What happened to irreverence and iconoclasm? I ask because Kolaveri clearly marks the making of an icon. Is there a new reverence for the ‘popular’ simply because it is the popular? And before anybody can jump to conclusions about the inherent elitism of such a position, I just want to point to the extremely elite processes of packaging and marketing for cultural products like Kolaveri (by the way, the exact same set of arguments defending this kind of cultural production and habits of democratic consumption and sharing can be made for Apple’s products). I would also like to remind us that devastating critiques of the popular can come from other kinds of popular. In Ajith’s post on this http://kafila.org/2011/12/08/high-theory-low-kolaveri-di-why-i-am-a-fan-of-this-flop-song-a-s-ajith-kumar/#more-10809 he makes an assumption that those who critique Kolaveri are doing it from the position of high classical music. I’m a self-declared philistine who has no ear at all for high or low music, but I have an ear for complex and annoyingly simple tunes (for instance, I find an ad jingle like Airtel’s rather complex – the mechanics of its downloading and distribution are another issue). I can think of a hundred thousand extremely popular musical forms that are far more complex and far richer with meaning than the Eternal Sunshine of the Spotless Kolaveri.

  22. Nandini Sn permalink
    December 9, 2011 11:38 AM

    I had never expected that kind of a response to my comment, which, if you noticed was initially just a line that agreed with Javed Akhtar. I also do not understand why it was deleted – but being the cynic that I am about freedom of expression in this country, I’m not surprised.

    In the comment thread, I noticed two kinds of argument in favour of the song – one, the fact that millions of people who love it can’t be wrong and the other, blaming Javed for writing Dard-e-disco. One person even said that it has helped in bridging the north-south divide. Of course, there were others who asked me to ‘go quit your job and join a reality show’, ‘shut up you idiot’ and another, it was funny, said that I shouldn’t have made that comment because now ‘everyone’ hates me. Since I am a Tamilian I was also told I’m not a ‘true’ one, that being a Tamilian I’m bringing other Tamilians down.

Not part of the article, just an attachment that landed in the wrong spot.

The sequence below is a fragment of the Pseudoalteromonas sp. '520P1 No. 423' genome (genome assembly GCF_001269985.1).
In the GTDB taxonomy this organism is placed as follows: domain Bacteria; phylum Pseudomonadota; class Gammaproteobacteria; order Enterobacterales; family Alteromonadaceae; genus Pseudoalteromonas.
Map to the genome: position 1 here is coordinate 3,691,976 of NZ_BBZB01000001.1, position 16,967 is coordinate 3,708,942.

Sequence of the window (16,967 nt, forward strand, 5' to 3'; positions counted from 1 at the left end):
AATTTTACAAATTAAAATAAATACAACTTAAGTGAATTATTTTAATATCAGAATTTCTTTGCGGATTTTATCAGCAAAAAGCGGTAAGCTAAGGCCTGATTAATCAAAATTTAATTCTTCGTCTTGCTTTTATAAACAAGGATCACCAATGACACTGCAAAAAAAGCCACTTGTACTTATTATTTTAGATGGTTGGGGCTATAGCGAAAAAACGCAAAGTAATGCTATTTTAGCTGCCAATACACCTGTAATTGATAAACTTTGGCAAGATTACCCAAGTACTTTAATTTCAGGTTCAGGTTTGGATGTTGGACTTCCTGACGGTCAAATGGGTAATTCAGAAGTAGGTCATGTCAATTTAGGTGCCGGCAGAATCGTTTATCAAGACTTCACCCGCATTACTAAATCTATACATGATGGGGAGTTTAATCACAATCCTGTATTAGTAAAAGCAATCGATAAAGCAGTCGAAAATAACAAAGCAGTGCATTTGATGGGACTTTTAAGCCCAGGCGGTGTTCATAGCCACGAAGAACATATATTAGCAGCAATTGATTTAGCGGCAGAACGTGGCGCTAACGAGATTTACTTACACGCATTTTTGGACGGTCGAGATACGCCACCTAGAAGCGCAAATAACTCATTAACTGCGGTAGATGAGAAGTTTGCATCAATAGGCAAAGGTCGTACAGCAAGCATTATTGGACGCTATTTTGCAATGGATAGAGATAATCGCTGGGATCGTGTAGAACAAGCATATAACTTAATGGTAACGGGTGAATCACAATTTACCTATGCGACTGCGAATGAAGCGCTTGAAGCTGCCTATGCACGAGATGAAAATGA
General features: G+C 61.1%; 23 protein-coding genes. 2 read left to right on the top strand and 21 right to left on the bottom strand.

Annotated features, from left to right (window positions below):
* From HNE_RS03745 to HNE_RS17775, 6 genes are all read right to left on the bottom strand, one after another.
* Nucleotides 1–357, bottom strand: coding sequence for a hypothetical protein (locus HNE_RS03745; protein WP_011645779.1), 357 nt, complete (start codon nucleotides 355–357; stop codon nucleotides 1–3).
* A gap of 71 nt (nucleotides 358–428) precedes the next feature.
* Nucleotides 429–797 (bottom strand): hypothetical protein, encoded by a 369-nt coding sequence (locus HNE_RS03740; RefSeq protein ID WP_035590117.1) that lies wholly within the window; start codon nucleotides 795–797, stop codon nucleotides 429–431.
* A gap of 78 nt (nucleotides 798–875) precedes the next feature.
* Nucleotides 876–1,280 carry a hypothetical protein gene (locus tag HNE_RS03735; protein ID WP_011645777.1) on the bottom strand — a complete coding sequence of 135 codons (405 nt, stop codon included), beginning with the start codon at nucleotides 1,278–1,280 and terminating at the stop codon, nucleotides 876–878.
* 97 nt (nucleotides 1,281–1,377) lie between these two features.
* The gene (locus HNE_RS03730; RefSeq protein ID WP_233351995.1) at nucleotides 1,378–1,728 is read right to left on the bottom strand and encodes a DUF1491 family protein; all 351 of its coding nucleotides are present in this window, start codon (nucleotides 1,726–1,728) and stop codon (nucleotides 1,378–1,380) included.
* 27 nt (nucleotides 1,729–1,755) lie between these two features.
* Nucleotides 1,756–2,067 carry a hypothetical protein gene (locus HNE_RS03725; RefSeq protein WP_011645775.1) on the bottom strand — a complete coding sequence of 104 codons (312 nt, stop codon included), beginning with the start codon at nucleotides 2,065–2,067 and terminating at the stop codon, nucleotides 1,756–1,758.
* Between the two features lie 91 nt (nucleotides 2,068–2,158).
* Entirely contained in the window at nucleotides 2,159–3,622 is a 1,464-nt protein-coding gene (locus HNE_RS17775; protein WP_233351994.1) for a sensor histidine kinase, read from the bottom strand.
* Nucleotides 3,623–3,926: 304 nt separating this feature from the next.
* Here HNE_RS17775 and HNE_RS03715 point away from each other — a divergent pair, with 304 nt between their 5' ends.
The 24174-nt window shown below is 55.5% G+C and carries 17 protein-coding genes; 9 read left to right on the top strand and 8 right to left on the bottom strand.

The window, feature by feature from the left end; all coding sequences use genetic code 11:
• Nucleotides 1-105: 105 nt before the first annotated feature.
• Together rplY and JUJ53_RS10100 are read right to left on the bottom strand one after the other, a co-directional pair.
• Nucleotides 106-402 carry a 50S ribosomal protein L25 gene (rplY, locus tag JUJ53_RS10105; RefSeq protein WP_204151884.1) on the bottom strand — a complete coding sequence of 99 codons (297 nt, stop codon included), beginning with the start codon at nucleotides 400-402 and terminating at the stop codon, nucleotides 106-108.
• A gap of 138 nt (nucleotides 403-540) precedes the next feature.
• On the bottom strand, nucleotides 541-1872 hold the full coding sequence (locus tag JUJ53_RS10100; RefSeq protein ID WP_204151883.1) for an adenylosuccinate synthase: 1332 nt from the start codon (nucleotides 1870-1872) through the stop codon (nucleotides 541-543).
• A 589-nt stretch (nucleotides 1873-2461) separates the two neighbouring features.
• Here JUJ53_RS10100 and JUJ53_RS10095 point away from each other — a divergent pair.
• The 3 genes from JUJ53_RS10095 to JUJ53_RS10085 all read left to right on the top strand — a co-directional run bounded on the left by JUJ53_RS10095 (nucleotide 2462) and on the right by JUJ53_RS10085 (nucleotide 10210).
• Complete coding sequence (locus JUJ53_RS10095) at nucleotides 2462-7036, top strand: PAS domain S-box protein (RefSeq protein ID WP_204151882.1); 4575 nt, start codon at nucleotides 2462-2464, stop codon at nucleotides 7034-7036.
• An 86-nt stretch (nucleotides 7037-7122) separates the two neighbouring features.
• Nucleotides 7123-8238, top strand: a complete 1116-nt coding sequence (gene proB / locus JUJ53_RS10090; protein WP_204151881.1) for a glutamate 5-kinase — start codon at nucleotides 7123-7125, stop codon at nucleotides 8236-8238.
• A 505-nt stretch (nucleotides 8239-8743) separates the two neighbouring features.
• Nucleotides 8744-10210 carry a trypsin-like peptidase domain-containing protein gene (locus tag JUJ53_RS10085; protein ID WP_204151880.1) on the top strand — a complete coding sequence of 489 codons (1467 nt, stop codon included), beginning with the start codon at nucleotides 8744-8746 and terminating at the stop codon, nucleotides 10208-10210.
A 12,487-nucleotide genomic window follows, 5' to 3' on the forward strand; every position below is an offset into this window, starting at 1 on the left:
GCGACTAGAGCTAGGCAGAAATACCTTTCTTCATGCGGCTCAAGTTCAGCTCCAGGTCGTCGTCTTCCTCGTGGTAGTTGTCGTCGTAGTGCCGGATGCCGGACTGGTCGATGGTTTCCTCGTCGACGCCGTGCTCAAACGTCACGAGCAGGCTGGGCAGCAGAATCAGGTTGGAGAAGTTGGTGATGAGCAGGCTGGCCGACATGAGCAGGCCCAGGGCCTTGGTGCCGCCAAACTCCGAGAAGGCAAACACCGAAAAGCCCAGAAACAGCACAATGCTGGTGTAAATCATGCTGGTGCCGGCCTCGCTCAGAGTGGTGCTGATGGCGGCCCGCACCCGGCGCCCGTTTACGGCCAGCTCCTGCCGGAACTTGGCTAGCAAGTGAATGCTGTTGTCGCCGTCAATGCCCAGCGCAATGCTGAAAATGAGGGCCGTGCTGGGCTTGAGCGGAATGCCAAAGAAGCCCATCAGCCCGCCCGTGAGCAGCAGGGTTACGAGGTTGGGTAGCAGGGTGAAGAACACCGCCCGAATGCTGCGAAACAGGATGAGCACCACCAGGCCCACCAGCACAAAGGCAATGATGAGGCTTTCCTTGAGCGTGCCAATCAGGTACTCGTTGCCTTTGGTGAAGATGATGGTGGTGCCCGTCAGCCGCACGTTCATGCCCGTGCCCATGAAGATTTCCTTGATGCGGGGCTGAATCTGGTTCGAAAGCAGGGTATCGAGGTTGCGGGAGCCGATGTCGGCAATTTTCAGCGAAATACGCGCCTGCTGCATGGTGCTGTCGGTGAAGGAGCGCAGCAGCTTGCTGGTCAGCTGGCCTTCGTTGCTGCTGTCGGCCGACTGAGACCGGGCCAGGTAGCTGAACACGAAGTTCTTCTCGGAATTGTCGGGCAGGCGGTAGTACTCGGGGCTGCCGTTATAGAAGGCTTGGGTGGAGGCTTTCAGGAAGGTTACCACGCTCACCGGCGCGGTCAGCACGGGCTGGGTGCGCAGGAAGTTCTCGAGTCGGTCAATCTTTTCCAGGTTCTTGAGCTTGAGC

I think the point here is that those who tend to go against the popular and the viral are labelled as elitist. As for the song, it is a clever way of simplifying ‘love failure’ while sending across the message that women are temptresses who break hearts, while men are simple and sincere. The ‘simplicity’ of the lyrics, the ‘catchy’ manufactured background beats and the whole video that, as Shikha pointed out, unmasks the studio process, create this aura of a ‘humble’ actor who just happened to pen down these nonsense lyrics. There’s a degree of respect for Dhanush, as he’s an actor and not a singer, and the whole being proud of one’s roots for the Tamilians that identify with this song.

    There’s simple, and then there’s plain nonsense, and Kolaveri falls into the latter category. What is more baffling is that somehow, you are automatically labelled a snob or someone ‘with no sense of humor’ if you voice your dislike for the song. The ‘white-u skin-u heart-u black-u’ is both racist and misogynistic on so many levels, and the whole tone of the song is patronizing towards this girl. There’s hardly any singing, because the little singing that there is, is auto-tuned too.

    I also think that elitism is inherent in that position as well – where the popularity of something is the only sign that it’s good, and there’s this tendency to look down upon those who disagree. There seems to be a certain amount of fear of going against the grain when it is warranted. As one commenter has said ‘if this song can unite north and south indians then why can’t you enjoy it?’ The media’s extensive coverage of this song and all the hype that surrounds it contributes to the general thought that ‘if it’s this popular it must be great’.
    Like you said, it’s not the so-called simplicity of the song I dislike because there are lots of songs that are simple but far better and actually more inherently complex.

  23. Nandini Sn permalink
    December 11, 2011 2:51 AM

    I had never expected that kind of a response to my comment, which, if you noticed was initially just a line that agreed with Javed Akhtar. I also do not understand why it was deleted – but being the cynic that I am about freedom of expression in this country, I’m not surprised.

    In the comment thread, I noticed two kinds of argument in favour of the song – one, the fact that millions of people who love it can’t be wrong and the other, blaming Javed for writing Dard-e-disco. One person even said that it has helped in bridging the north-south divide. Of course, there were others who asked me to ‘go quit your job and join a reality show’, ‘shut up you idiot’ and another, it was funny, said that I shouldn’t have made that comment because now ‘everyone’ hates me. Since I am a Tamilian I was also told I’m not a ‘true’ one, that being a Tamilian I’m bringing other Tamilians down.